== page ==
It’s clear the Trump administration takes a skeptical stance toward human-induced climate change, but the recently proposed climate and security panel might pave the way for having their cake and eating it too.
Last week news broke that the Trump Administration may assemble a panel on climate change and security, with the alarming inclusion of outspoken climate change denier William Happer as its lead. Happer is perhaps most well-known for his stance on carbon dioxide, which he says has been unfairly demonized. He even founded the CO2 Coalition which he hopes to use in highlighting how beneficial CO2 is for the earth.
The proposed panel on climate and security will, according to a leaked memo as reported by the Washington Post, take a skeptical view of climate change and challenge it directly. The memo says that ‘these scientific and national security judgments have not undergone a rigorous independent and adversarial scientific peer review to examine the certainties and uncertainties of climate science, as well as implications for national security’.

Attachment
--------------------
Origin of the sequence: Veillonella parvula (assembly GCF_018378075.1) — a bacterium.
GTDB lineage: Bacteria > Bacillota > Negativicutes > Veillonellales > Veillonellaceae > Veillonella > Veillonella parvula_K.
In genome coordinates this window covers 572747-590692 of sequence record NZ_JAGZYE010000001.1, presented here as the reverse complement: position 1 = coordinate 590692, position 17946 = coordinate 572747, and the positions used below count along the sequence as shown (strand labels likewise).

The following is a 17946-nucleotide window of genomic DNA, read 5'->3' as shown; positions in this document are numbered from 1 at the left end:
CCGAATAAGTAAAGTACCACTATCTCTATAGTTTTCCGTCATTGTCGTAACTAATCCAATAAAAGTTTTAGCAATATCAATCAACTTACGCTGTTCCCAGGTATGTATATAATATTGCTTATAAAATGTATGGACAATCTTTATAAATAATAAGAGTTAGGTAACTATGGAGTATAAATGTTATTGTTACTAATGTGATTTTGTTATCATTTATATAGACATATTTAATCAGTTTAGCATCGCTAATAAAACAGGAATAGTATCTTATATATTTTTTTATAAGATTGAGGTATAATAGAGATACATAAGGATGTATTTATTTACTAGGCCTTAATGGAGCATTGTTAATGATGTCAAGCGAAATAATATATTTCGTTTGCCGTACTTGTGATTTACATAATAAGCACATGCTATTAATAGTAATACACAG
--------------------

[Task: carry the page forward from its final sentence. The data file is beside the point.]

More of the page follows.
Understandably, most news coverage has focused on the fact that the panel’s proposed inclusion of Happer, combined with the language of the memo, clearly points in the direction of denying climate change. The prevailing speculation is that the White House wants to push back on an established stance from the Department of Defense that the climate is changing and that it poses a threat to national security.
But what is perhaps even more concerning than Happer or others stoking anti-climate change flames is the possibility of the administration using the panel’s findings to fund increased military and security activity without ever having to address or acknowledge the causes of climate change.
Climate and Conflict Are Not Inextricably Linked
The 2017 annual defense policy bill had support from both sides of the political spectrum, and explicitly stated that climate change ‘is a direct threat to the national security of the United States and is impacting stability in areas of the world both where the United States Armed Forces are operating today, and where strategic implications for future conflict exist’.